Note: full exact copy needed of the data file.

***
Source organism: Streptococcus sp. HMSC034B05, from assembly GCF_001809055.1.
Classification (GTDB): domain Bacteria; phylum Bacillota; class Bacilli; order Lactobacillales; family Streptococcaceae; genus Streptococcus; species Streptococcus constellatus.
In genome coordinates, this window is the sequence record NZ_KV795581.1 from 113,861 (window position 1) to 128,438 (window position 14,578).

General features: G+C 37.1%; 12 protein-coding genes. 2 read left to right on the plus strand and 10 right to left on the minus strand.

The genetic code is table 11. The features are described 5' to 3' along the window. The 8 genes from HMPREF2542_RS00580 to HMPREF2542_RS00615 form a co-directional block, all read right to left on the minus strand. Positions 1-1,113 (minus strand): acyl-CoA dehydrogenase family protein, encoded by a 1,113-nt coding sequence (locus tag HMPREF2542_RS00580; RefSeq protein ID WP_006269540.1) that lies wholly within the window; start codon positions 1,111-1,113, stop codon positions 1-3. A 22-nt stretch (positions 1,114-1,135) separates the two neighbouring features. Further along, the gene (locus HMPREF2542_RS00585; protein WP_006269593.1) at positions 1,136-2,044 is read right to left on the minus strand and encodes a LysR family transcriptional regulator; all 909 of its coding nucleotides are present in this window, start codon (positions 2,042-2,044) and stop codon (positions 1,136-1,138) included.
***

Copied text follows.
Source organism: Streptococcus sp. HMSC034B05, from assembly GCF_001809055.1.
Classification (GTDB): domain Bacteria; phylum Bacillota; class Bacilli; order Lactobacillales; family Streptococcaceae; genus Streptococcus; species Streptococcus constellatus.
In genome coordinates, this window is the sequence record NZ_KV795581.1 from 113,861 (window position 1) to 128,438 (window position 14,578).

General features: G+C 37.1%; 12 protein-coding genes. 2 read left to right on the plus strand and 10 right to left on the minus strand.

The genetic code is table 11. The features are described 5' to 3' along the window. The 8 genes from HMPREF2542_RS00580 to HMPREF2542_RS00615 form a co-directional block, all read right to left on the minus strand. Positions 1-1,113 (minus strand): acyl-CoA dehydrogenase family protein, encoded by a 1,113-nt coding sequence (locus tag HMPREF2542_RS00580; RefSeq protein ID WP_006269540.1) that lies wholly within the window; start codon positions 1,111-1,113, stop codon positions 1-3. A 22-nt stretch (positions 1,114-1,135) separates the two neighbouring features. Further along, the gene (locus HMPREF2542_RS00585; protein WP_006269593.1) at positions 1,136-2,044 is read right to left on the minus strand and encodes a LysR family transcriptional regulator; all 909 of its coding nucleotides are present in this window, start codon (positions 2,042-2,044) and stop codon (positions 1,136-1,138) included.